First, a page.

For her dedication and commitment to EDI.I, Tcheune is receiving this year’s Lieutenant Governor’s Medal for Inclusion, Democracy and Reconciliation. The medal recognizes students who excel in their studies and contribute to the life of their institution or community. She was presented the award during her Spring 2024 Graduation ceremony today.


Ellison Chung, Master of Health Leadership and Policy, School of Nursing

Headshot of Ellison Chung
Ellison Chung, Master of Health Leadership and Policy graduate.

Ellison Chung is already proving his expertise in health-care education with his recent promotion to the position of Clinical Education Consultant at the Provincial Health Services Authority (PHSA). Beyond educational excellence, he is committed to enhancing healthcare equity through research and application, which factored into his decision to undertake a Master of Health Leadership and Policy (MHLP).

"I knew my interest in equity, diversity and inclusion was a main driver for my work within the healthcare system, so I wanted to have a program that leaned into those approaches and would help give me tools to create system changes."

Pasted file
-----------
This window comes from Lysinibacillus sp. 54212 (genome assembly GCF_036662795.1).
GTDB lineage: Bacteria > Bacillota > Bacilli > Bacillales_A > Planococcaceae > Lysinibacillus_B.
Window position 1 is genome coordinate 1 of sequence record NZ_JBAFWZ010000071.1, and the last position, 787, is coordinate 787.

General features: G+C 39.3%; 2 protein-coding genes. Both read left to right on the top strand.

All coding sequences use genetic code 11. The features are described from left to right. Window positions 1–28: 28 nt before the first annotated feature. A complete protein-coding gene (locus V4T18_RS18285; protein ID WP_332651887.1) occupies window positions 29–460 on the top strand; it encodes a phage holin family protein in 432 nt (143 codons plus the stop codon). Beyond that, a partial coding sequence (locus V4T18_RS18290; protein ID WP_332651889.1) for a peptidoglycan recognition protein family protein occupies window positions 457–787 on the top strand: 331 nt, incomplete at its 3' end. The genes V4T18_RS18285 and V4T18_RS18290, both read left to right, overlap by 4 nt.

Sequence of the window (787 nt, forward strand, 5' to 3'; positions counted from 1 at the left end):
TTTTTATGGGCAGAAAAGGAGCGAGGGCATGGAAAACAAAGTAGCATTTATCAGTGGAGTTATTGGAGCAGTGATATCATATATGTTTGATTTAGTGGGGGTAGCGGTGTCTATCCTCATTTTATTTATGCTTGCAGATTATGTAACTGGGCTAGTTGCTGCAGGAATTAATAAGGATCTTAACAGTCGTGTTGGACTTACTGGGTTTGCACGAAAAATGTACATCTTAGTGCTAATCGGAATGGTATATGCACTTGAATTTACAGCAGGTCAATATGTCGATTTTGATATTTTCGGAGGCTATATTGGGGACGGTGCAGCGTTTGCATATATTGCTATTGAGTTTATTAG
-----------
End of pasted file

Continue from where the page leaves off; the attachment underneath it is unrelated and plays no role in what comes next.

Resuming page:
His practicum focused on improving Indigenous experiences and safety with PHSA, where he played a pivotal role in drafting a new policy for Indigenous self-identification in healthcare practice. Chung also co-led a project to develop a simulation-based learning tool to reduce biases within healthcare settings, which was presented at the 2023 WNRCASN Symposium and the 2023 CASN Biennial Nursing Education Conference, two prestigious nursing forums across Canada.